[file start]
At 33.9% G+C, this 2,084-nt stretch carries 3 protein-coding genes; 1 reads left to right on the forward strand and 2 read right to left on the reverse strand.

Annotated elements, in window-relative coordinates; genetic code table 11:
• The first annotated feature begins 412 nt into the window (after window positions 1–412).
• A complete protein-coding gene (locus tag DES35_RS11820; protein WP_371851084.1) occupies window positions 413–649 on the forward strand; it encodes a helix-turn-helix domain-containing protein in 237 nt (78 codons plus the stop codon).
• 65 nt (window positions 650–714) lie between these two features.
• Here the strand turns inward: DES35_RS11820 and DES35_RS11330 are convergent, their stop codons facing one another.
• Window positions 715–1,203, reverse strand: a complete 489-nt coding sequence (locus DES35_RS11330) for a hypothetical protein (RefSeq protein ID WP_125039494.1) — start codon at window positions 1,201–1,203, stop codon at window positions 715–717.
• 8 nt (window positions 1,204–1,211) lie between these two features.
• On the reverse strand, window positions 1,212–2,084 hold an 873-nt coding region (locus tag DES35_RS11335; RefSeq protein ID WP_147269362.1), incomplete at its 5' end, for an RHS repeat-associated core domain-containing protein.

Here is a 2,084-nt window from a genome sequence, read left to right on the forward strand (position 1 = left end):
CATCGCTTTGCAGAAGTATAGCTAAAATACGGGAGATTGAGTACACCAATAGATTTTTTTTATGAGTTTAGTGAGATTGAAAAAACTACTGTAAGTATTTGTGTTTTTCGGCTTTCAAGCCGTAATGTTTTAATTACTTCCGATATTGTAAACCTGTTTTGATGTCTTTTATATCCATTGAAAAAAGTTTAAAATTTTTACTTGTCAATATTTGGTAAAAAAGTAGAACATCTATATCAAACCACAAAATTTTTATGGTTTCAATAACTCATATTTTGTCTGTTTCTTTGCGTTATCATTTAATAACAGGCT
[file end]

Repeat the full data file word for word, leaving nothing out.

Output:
At 33.9% G+C, this 2,084-nt stretch carries 3 protein-coding genes; 1 reads left to right on the forward strand and 2 read right to left on the reverse strand.

Annotated elements, in window-relative coordinates; genetic code table 11:
• The first annotated feature begins 412 nt into the window (after window positions 1–412).
• A complete protein-coding gene (locus tag DES35_RS11820; protein WP_371851084.1) occupies window positions 413–649 on the forward strand; it encodes a helix-turn-helix domain-containing protein in 237 nt (78 codons plus the stop codon).
• 65 nt (window positions 650–714) lie between these two features.
• Here the strand turns inward: DES35_RS11820 and DES35_RS11330 are convergent, their stop codons facing one another.
• Window positions 715–1,203, reverse strand: a complete 489-nt coding sequence (locus DES35_RS11330) for a hypothetical protein (RefSeq protein ID WP_125039494.1) — start codon at window positions 1,201–1,203, stop codon at window positions 715–717.
• 8 nt (window positions 1,204–1,211) lie between these two features.
• On the reverse strand, window positions 1,212–2,084 hold an 873-nt coding region (locus tag DES35_RS11335; RefSeq protein ID WP_147269362.1), incomplete at its 5' end, for an RHS repeat-associated core domain-containing protein.

Here is a 2,084-nt window from a genome sequence, read left to right on the forward strand (position 1 = left end):
CATCGCTTTGCAGAAGTATAGCTAAAATACGGGAGATTGAGTACACCAATAGATTTTTTTTATGAGTTTAGTGAGATTGAAAAAACTACTGTAAGTATTTGTGTTTTTCGGCTTTCAAGCCGTAATGTTTTAATTACTTCCGATATTGTAAACCTGTTTTGATGTCTTTTATATCCATTGAAAAAAGTTTAAAATTTTTACTTGTCAATATTTGGTAAAAAAGTAGAACATCTATATCAAACCACAAAATTTTTATGGTTTCAATAACTCATATTTTGTCTGTTTCTTTGCGTTATCATTTAATAACAGGCT